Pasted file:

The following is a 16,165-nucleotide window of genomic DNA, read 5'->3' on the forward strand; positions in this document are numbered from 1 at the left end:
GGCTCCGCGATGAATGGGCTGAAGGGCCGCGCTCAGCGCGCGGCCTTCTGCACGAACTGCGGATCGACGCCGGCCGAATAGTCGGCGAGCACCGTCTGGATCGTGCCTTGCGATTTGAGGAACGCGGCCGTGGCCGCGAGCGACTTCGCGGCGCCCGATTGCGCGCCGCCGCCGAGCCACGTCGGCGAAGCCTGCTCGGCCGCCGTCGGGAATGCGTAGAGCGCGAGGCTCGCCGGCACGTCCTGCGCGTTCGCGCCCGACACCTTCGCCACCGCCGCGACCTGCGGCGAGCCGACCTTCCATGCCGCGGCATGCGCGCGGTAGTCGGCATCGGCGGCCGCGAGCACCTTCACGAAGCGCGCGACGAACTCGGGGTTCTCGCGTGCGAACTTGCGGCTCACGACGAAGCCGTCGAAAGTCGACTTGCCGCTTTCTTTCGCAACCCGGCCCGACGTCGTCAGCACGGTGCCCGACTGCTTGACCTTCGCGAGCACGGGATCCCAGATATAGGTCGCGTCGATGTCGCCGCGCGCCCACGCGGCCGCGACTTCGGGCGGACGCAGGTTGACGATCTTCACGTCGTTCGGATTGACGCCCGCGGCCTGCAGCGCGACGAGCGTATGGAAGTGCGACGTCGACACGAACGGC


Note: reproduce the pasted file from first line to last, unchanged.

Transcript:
The following is a 16,165-nucleotide window of genomic DNA, read 5'->3' on the forward strand; positions in this document are numbered from 1 at the left end:
GGCTCCGCGATGAATGGGCTGAAGGGCCGCGCTCAGCGCGCGGCCTTCTGCACGAACTGCGGATCGACGCCGGCCGAATAGTCGGCGAGCACCGTCTGGATCGTGCCTTGCGATTTGAGGAACGCGGCCGTGGCCGCGAGCGACTTCGCGGCGCCCGATTGCGCGCCGCCGCCGAGCCACGTCGGCGAAGCCTGCTCGGCCGCCGTCGGGAATGCGTAGAGCGCGAGGCTCGCCGGCACGTCCTGCGCGTTCGCGCCCGACACCTTCGCCACCGCCGCGACCTGCGGCGAGCCGACCTTCCATGCCGCGGCATGCGCGCGGTAGTCGGCATCGGCGGCCGCGAGCACCTTCACGAAGCGCGCGACGAACTCGGGGTTCTCGCGTGCGAACTTGCGGCTCACGACGAAGCCGTCGAAAGTCGACTTGCCGCTTTCTTTCGCAACCCGGCCCGACGTCGTCAGCACGGTGCCCGACTGCTTGACCTTCGCGAGCACGGGATCCCAGATATAGGTCGCGTCGATGTCGCCGCGCGCCCACGCGGCCGCGACTTCGGGCGGACGCAGGTTGACGATCTTCACGTCGTTCGGATTGACGCCCGCGGCCTGCAGCGCGACGAGCGTATGGAAGTGCGACGTCGACACGAACGGC